“With all those resources,” she said, “how do we begin to match what they’re doing with the people in the communities and so that’s where our technology advisory committee is going?”

Rumero touted a series of technology events the Congressman has been hosting over the last year, including a forum at Google’s Chicago headquarters, as an example of connecting area young people to opportunities in the technology field.

A group of students and administrators from Proviso Township District 209 High Schools attended the Google event, along with Chatman-Lewis and Bounds, who is on Davis’s technology advisory committee.

One challenge some attendees at the Oct. 14 event pointed out was how young people would be persuaded to take advantage of the tech training.

“How do you get them interested?” one attendee asked. “If you know that there are youth out here who have the brainpower and you know they can do it, how do you get them away from sports?”

Shanee Edwards, a 3-D printing course instructor and the marketing and sales specialist for Vena Nelson’s Go Big Accounting — the Business Center’s principal tenant and an associated company — said the trick to grabbing a young person’s attention is to make the learning fun.

“I would probably be inclusive. If it was my son, I’d explore the possibility that you can even design a new form of cleats,” Edwards said.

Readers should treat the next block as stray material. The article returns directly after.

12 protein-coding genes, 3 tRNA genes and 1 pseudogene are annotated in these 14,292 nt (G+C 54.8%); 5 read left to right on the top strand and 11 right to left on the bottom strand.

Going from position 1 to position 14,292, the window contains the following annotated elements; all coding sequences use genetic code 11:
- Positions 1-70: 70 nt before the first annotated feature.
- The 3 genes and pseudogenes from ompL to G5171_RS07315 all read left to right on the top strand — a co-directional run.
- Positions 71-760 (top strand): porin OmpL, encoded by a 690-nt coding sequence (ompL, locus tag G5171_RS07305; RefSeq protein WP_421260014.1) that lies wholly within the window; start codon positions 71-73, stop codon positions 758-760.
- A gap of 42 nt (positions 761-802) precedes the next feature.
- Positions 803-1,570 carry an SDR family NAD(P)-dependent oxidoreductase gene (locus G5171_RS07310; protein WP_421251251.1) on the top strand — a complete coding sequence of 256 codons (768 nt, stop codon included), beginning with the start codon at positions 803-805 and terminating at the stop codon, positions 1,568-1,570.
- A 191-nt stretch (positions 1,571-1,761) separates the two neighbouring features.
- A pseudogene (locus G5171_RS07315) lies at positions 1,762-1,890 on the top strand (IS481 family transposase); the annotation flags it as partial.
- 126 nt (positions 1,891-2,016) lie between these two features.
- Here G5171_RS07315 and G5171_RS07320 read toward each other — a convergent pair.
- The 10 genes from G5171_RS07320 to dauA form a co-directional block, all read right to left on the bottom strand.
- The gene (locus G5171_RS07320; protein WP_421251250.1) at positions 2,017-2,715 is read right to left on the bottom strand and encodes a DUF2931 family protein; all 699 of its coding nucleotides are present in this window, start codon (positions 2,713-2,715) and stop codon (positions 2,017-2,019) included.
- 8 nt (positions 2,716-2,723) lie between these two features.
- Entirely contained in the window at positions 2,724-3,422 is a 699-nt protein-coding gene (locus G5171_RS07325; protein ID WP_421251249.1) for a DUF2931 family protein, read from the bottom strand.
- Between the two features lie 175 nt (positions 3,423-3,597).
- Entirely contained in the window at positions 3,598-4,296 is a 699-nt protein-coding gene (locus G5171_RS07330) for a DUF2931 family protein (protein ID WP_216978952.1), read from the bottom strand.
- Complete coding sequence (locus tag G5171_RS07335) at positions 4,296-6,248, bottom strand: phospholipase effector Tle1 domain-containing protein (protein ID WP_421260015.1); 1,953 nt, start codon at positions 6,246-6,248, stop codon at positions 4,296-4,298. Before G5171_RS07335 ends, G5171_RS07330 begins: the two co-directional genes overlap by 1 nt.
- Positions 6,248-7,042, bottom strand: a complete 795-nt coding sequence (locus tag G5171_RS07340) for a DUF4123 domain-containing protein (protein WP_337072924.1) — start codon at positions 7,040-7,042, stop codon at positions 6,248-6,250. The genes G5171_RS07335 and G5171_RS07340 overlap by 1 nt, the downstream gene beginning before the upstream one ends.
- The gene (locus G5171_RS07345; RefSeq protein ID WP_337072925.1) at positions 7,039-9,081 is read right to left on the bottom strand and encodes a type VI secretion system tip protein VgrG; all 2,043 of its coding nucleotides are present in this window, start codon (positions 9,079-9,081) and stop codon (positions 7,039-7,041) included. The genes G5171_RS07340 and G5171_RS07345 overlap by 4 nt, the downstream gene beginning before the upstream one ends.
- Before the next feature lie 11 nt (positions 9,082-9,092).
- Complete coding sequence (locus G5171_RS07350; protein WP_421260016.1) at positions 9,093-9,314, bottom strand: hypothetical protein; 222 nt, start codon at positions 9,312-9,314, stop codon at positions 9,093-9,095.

“Involve the interests they already have versus just trying to take them completely away from something they already love,” she added. “But if you find a way to incorporate [technology training inclusively], they’ll be able to make connections on their own.” VFP

For more info on the courses, email info@chatmanlewisconsulting.com

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LLOC Meeting Tonight, Wednesday, Oct. 26, 7 PM

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Wednesday, Oct. 26, 2016 || By Community Editor || @maywoodnews

A Legal, License and Ordinance Committee (LLOC) meeting is scheduled to take place tonight, Wednesday, Oct. 26, 7 p.m., at 125 S. 5th Ave. Among topics up for discussion (for the full agenda packet, click here):

  • Discussion and consideration for selection of streets and alleys for repair in the Madison/5th Avenue TIF.
  • Consideration and discussion for purchasing Solar Stop Signs.
  • Discussion and consideration for hiring a Grant Writer.
  • Discussion  and consideration regarding the Maywood Fire Department invoice received from Alpha Prime Communications in the amount of $56,120.00 for Emergency Communications Equipment/FEMA Assistance to Firefighters Grant Fund.
  • Cosideration for Tom Kus, Chairman of the Maywood Historic Preservation Commission to make presentation and give an update regarding activities from previous year and goals for 2017 followed by questions and answers.
  • 2016 Real Estate Tax Levy Approval Process and Adoption Schedule for 2016 Tax Levy and 2017/2018 Annual Budget process.
  • An Ordinance Amending Title XI (Business Regulations), Chapter 117 (Alcoholic Beverages), Section 117.41 (Hours of Operation) of the Liquor Control Ordinance of the Maywood Village Code regarding Retail Package Sale of Alcoholic Liquor on Sundays, with a cover memorandum dated October 12, 2016 from Klein, Thorpe and Jenkins, Ltd.
  • Consideration to discuss Memo and Ordinance previously sent to the Village for the October 12, 2016 LLOC Meeting.  Board of Trustees granted Local Landmark Status to the Maywood Soldiers Widows Home located on the Village-owned property at 224 North 1st Avenue. VFP